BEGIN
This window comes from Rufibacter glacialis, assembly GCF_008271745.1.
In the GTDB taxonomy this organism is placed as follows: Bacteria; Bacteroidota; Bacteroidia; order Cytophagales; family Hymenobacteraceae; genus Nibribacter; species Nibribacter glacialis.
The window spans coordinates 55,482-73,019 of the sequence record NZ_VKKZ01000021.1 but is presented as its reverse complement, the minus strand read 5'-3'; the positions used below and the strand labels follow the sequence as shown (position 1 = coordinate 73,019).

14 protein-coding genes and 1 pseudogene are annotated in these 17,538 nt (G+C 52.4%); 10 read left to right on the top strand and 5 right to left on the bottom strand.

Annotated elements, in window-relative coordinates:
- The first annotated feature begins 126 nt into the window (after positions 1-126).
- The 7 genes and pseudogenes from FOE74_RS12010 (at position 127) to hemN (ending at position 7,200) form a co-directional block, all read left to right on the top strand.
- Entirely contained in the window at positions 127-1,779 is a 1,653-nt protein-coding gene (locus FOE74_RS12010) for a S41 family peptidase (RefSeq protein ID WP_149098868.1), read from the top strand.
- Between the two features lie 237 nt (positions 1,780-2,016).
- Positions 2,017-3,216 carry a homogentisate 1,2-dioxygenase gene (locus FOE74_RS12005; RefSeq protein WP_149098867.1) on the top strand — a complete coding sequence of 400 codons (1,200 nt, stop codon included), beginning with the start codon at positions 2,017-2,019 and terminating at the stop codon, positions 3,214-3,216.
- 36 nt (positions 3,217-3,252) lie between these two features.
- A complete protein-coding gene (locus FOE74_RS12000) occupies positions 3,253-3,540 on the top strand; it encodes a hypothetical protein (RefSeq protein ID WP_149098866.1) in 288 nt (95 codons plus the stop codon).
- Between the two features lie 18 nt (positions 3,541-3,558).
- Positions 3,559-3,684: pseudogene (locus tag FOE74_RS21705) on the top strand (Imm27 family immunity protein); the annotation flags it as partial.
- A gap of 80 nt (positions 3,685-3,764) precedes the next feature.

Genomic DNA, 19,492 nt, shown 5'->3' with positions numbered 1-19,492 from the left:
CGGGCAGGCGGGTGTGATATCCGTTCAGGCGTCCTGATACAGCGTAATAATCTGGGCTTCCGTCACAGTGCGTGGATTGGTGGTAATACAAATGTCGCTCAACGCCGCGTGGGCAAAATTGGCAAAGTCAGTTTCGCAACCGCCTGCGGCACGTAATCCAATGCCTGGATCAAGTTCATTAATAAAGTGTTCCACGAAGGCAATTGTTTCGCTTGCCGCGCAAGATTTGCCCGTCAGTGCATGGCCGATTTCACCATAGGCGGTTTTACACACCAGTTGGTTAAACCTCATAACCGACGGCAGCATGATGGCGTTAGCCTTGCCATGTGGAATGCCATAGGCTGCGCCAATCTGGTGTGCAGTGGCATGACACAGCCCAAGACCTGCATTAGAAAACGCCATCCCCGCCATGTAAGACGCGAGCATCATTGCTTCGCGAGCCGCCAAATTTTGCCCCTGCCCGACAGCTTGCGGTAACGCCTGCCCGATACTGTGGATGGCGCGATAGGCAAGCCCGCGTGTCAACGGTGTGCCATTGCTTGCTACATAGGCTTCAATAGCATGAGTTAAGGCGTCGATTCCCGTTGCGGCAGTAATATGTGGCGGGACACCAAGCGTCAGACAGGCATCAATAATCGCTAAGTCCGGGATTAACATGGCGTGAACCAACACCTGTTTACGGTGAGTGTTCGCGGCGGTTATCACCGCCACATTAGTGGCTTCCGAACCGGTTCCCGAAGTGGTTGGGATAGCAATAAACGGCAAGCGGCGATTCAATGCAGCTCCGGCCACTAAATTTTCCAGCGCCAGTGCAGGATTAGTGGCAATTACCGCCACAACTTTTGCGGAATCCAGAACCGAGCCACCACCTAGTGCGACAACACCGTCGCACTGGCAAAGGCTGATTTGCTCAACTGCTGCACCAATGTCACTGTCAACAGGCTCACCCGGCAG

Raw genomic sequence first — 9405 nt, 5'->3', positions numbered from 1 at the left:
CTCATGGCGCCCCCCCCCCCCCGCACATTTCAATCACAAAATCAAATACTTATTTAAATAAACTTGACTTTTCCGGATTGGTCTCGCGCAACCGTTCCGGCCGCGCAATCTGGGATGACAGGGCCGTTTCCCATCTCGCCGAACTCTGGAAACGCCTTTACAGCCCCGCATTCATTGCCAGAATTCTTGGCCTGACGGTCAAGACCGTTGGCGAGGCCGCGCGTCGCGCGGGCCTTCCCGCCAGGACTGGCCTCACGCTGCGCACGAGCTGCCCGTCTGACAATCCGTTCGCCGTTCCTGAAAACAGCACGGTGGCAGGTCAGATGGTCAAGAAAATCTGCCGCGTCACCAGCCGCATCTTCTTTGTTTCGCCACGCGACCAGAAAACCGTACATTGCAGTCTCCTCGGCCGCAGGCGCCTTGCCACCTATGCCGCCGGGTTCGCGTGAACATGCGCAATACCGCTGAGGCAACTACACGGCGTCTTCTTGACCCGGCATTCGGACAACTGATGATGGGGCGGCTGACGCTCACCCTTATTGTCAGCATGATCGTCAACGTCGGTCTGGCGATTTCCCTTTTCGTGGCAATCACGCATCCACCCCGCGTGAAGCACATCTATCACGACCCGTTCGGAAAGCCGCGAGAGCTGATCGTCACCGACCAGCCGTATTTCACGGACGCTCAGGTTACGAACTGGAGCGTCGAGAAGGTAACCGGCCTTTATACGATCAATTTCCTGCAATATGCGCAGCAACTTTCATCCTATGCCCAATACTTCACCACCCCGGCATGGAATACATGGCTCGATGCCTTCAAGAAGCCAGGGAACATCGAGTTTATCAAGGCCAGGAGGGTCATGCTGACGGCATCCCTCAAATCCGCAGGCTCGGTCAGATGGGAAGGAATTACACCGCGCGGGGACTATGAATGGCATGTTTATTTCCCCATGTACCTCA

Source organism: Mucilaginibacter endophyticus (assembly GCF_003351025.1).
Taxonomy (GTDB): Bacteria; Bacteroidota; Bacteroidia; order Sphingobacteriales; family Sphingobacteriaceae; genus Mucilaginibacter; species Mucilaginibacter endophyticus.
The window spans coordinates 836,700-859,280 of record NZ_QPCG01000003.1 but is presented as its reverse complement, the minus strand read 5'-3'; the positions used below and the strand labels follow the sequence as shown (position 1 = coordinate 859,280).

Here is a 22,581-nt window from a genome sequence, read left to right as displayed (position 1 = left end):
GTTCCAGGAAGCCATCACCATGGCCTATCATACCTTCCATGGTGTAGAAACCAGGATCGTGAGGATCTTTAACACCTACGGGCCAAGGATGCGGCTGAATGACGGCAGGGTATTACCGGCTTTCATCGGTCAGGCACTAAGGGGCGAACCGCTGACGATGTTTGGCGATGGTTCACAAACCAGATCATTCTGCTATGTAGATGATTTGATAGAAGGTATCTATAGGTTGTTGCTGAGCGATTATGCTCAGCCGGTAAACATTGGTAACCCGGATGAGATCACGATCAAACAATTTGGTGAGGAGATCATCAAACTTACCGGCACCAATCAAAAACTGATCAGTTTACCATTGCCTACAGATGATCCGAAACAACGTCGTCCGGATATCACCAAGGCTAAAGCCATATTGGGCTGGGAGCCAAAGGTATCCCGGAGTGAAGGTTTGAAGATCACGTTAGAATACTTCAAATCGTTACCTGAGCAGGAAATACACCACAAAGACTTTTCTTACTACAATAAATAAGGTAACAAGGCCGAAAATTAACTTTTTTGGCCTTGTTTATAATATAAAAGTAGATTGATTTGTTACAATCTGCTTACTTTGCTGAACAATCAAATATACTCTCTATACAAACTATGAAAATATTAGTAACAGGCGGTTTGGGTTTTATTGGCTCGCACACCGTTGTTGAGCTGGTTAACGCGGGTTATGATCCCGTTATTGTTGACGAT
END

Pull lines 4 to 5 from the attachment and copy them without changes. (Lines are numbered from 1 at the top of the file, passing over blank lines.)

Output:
14 protein-coding genes and 1 pseudogene are annotated in these 17,538 nt (G+C 52.4%); 10 read left to right on the top strand and 5 right to left on the bottom strand.

Annotated elements, in window-relative coordinates: